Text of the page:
Root beer’s popularity grew following the imposition of Prohibition in 1920 when it became a popular option for people who could no longer access alcoholic drinks legally. The popularity of Hires’ drink made him a multi-millionaire and led to the growth of several competitors.
It should be noted that not all these competitors sold sassafras-based root beer.
Barq’s, for example, sold a sarsaparilla-based version instead. Because of this difference, and to prevent legal issues with Hires’ business, they initially chose to advertise their drink without the term “root beer,” simply labeling the drink as “Barq’s.”
Sarsaparilla and Root Beer
Sarsaparilla, specifically, the Smilax ornata vine, is most commonly used to make the drink of the same name. The flavor of the drink is relatively similar to root beer, and sarsaparilla is sometimes considered a variation of root beer.
Unlike the sassafras plant, which is native to North America, sarsaparilla is instead native to Mexico and Central America. However, it was known to Native Americans, who believed it to have medicinal properties.
While root beer is mainly popular in North America and the United States, in particular, sarsaparilla is made in countries around the world, including the United Kingdom (where it was popular as an alternative to alcoholic beverages during the heyday of the Temperance movement), Australia, and Asia.
It should be noted that classic American sarsaparilla wasn’t actually made from the sarsaparilla plant.
Instead, it was made with a combination of sassafras and birch oil, which is why it’s often considered a derivative of root beer. The drink was originally marketed as a medicine before becoming popular as a carbonated beverage.
Root Beer Today
While root beer was initially given the name due to its main ingredient, the sassafras root, no commercially available root beer today uses it as part of their recipe. The reason for this change is simple.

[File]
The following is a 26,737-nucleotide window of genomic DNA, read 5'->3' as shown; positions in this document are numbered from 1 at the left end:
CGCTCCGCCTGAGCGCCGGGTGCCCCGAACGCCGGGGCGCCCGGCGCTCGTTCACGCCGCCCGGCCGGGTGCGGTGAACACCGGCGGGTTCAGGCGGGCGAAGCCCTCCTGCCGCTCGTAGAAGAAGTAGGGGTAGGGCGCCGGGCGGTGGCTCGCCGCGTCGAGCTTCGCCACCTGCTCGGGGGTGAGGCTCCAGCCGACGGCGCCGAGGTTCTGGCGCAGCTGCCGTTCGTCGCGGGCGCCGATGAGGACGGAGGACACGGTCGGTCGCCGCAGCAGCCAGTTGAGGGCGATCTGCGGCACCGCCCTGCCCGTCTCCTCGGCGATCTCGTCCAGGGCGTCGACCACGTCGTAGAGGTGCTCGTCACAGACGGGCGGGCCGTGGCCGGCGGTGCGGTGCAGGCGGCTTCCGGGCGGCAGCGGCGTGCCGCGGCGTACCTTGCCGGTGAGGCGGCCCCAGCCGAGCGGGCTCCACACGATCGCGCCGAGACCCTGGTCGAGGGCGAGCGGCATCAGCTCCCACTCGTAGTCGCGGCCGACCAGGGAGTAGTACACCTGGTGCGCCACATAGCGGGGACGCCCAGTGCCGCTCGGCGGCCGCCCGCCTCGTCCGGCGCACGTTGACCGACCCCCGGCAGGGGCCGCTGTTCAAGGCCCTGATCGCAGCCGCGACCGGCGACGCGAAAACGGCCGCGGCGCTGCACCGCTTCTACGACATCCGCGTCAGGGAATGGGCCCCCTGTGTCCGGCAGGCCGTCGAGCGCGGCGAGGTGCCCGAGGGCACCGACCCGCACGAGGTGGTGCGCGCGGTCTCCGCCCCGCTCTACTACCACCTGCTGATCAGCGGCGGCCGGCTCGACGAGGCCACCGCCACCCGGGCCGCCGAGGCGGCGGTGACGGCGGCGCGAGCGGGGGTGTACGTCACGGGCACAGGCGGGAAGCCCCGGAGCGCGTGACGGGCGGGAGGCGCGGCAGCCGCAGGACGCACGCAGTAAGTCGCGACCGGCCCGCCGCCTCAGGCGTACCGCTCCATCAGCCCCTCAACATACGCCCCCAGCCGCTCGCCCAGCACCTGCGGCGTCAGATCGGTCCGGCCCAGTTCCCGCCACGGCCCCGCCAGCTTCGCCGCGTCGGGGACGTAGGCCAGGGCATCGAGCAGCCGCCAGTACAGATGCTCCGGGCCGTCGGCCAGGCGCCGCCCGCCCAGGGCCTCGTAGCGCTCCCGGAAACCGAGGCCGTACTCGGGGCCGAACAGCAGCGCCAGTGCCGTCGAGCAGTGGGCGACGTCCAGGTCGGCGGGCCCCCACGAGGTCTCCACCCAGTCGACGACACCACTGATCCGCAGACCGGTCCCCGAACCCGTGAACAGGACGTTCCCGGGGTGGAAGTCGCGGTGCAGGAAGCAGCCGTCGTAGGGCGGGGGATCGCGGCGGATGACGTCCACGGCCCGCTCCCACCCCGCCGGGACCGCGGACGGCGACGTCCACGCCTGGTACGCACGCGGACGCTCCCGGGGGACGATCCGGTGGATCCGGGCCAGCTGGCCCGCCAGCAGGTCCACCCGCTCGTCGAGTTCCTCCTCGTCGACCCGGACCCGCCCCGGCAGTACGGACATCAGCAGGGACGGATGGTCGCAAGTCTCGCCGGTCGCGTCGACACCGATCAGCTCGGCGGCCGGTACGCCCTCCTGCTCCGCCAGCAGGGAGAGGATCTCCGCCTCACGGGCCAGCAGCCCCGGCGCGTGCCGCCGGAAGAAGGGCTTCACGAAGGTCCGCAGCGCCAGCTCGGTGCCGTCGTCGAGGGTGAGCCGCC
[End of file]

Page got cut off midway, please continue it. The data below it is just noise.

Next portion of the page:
In 1960, the U.S. Food and Drug Administration banned the use of safrole in foods and drugs intended for human consumption.
Safrole is the oil that gives sassafras bark and root, and, therefore, traditionally made root beer, its unique taste. Tests on animals found that it was a carcinogen and caused liver damage, leading to the prohibition on its use.
Following this ban, commercial root beers replaced sassafras root with artificial flavorings. It should be noted that sassafras root and extract with safrole removed can still be used in food and drugs, including root beer. However, as mentioned above, it’s the safrole that gives the root its flavor.
Without it, brands have no choice but to opt for artificial options.
Root beer gets its name from the main ingredient in the original recipe, sassafras root, and from a bit of clever marketing on the part of Charles Hires, the man who popularized the drink in the United States. However, given that root beer has its roots in the brewing of small beers, it has other claims to use the word “beer” in its name.
Despite the name, most root beers are non-alcoholic and caffeine-free. However, like beer, it has a frothy and foamy head. That said, it’s possible to find alcoholic brands of root beer.